After four hours of that, they went home for lunch. His mouth full of sandwich, Elder Edwards said, “We need to pray harder and have more faith”. Elder Thomas looked at him and said, “What happened to you?” Elder Edwards shrugged, “I just feel that we need to keep going today, no matter what.” Elder Thomas laughed. This might just be a good birthday after all. His comp was not discouraged anymore.

After lunch and an earnest prayer, they again went out to their bikes.

“Too bad we don’t have a Liahona”, Elder Thomas joked, “Then we could just go straight to the place we need to be.”

As they rode they talked about how much easier it would have been in Nephi’s time, with Nephi around to get all the answers from the Lord. As they talked some more, they both agreed that eating raw meat, getting tied up and beaten and almost killed by your brothers would not necessarily be easy. And leading angry people through the wilderness….

A little later they realized they had been having too much fun debating Book of Mormon life versus life today, and not paying attention to the spirit. They stopped in front of a series of apartment buildings that they had tracted the day before. “We’ve already done this one Elder,” Edwards said. “Let’s go over to that one”, he pointed across the street. “We didn’t do the last building here. “ Elder Thomas said. “Let’s try that first and then go to the other side.”

“Fine” Elder Edwards groaned good-naturedly. “We had no success at all in these but lead on!”

They rode to the far end and began knocking.

When they rang the first bell an eye appeared at the peephole. “What do you want?” a gruff voice asked. “Can we talk to you for a minute?” Elder Thomas asked. “Not until you tell me what you want,” the voice said. “We are missionaries from the Church of Jesus Christ of Latter Day Saints, and we have an important message to share.” “No thanks”, the voice growled, as the eye disappeared. At the next one an eye appeared and as quickly went away. Sometimes, when tracting apartments with peepholes, Elder Thomas was tempted to yell, “We see you!” or better yet, put a finger or some gum on the hole so that they could only see black when they looked out. No one home at the next three, eye again on the fourth, maybe they should try a fresh building. Although for some reason they just kept going. So long as Edwards wasn’t objecting, why not? They made their way slowly down the row talking as they went.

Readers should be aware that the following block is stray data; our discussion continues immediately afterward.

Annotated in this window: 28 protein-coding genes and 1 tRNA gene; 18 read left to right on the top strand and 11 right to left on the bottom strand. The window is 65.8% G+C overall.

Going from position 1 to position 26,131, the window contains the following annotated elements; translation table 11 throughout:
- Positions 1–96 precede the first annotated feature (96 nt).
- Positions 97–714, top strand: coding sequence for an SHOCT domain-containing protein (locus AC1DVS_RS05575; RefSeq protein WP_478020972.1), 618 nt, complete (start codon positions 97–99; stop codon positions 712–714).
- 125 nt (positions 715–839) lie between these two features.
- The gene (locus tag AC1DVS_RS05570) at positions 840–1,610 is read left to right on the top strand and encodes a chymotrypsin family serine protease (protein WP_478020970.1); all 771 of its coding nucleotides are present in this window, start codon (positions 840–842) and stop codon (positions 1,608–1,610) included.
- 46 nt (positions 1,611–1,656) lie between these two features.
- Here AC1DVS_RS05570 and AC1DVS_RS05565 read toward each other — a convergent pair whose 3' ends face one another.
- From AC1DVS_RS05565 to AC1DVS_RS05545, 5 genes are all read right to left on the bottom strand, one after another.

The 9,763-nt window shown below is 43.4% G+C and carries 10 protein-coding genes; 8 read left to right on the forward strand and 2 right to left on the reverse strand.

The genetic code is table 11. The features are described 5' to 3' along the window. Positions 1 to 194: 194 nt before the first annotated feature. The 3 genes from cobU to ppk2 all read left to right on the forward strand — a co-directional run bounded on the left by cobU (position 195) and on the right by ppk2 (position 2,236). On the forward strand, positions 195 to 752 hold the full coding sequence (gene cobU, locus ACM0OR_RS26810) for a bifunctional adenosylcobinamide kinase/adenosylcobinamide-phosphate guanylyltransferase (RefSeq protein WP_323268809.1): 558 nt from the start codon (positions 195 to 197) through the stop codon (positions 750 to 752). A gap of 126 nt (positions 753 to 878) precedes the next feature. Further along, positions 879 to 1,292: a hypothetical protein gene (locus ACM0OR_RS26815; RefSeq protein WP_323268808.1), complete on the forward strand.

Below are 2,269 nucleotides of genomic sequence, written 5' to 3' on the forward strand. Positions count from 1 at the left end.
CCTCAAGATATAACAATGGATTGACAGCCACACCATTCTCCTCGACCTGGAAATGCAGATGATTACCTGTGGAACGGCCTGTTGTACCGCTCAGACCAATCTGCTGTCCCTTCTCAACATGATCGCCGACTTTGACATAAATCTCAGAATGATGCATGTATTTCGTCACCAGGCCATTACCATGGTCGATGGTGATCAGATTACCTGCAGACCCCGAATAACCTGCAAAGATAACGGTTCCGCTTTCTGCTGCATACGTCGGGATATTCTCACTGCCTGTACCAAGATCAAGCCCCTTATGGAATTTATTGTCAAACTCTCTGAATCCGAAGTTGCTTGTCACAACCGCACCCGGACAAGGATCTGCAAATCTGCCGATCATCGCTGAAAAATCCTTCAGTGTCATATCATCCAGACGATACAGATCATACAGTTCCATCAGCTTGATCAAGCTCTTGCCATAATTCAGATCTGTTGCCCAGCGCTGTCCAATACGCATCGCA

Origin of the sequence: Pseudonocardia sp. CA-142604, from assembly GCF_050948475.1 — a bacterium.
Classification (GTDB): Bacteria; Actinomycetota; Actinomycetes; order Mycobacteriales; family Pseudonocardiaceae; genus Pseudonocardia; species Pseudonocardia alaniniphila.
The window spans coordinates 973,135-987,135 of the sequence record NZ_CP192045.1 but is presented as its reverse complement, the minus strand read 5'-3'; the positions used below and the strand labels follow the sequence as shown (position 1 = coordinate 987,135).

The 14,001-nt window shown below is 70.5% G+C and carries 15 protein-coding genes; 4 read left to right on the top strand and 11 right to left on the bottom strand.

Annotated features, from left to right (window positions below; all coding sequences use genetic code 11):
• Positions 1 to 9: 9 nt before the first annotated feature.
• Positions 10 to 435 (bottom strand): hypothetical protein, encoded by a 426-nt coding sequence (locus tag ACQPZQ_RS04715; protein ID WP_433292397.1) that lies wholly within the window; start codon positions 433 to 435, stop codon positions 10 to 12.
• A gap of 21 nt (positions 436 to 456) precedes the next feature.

A woman answered at a door. She asked them if they wanted a drink, but sadly did not want to hear their message. They continued on. A few doors (and eyes) later, a woman actually let them in as soon as they told her who they were. She smiled at them and in a heavy Hispanic accent asked if they wanted a drink. They politely declined, and asked if they could share their message. She shrugged and said OK. The two missionaries looked at each other and smiled. They looked back at her. She was a small woman, probably in her thirties, very pretty and with a kind, pleasant face. She said her name was Concha Segovia. Elder Thomas signaled Elder Edwards to start the first discussion. As Edwards taught about the Plan of Salvation, the spirit was present and Elder Thomas basked in the familiar feeling. What a privilege it was to teach the gospel! As they were finishing up the discussion, Elder Edwards noticed Concha’s attention turning elsewhere.

“My husband is awake,” she said. “I’ll bring him in to meet you.”

She gracefully stood and went into another room. A minute and some murmurings later, she returned leading a blind man.

“This is my husband Chris. Chris, these boys are missionaries.”

The Elders introduced themselves. They quickly sized up Chris. He was Hispanic, in his late forties or early fifties, of average height, muscular and well built. A large dog trailed him in, apparently a seeing-eye dog. Chris seemed friendly, but wary as if he did not know what his wife had gotten him into.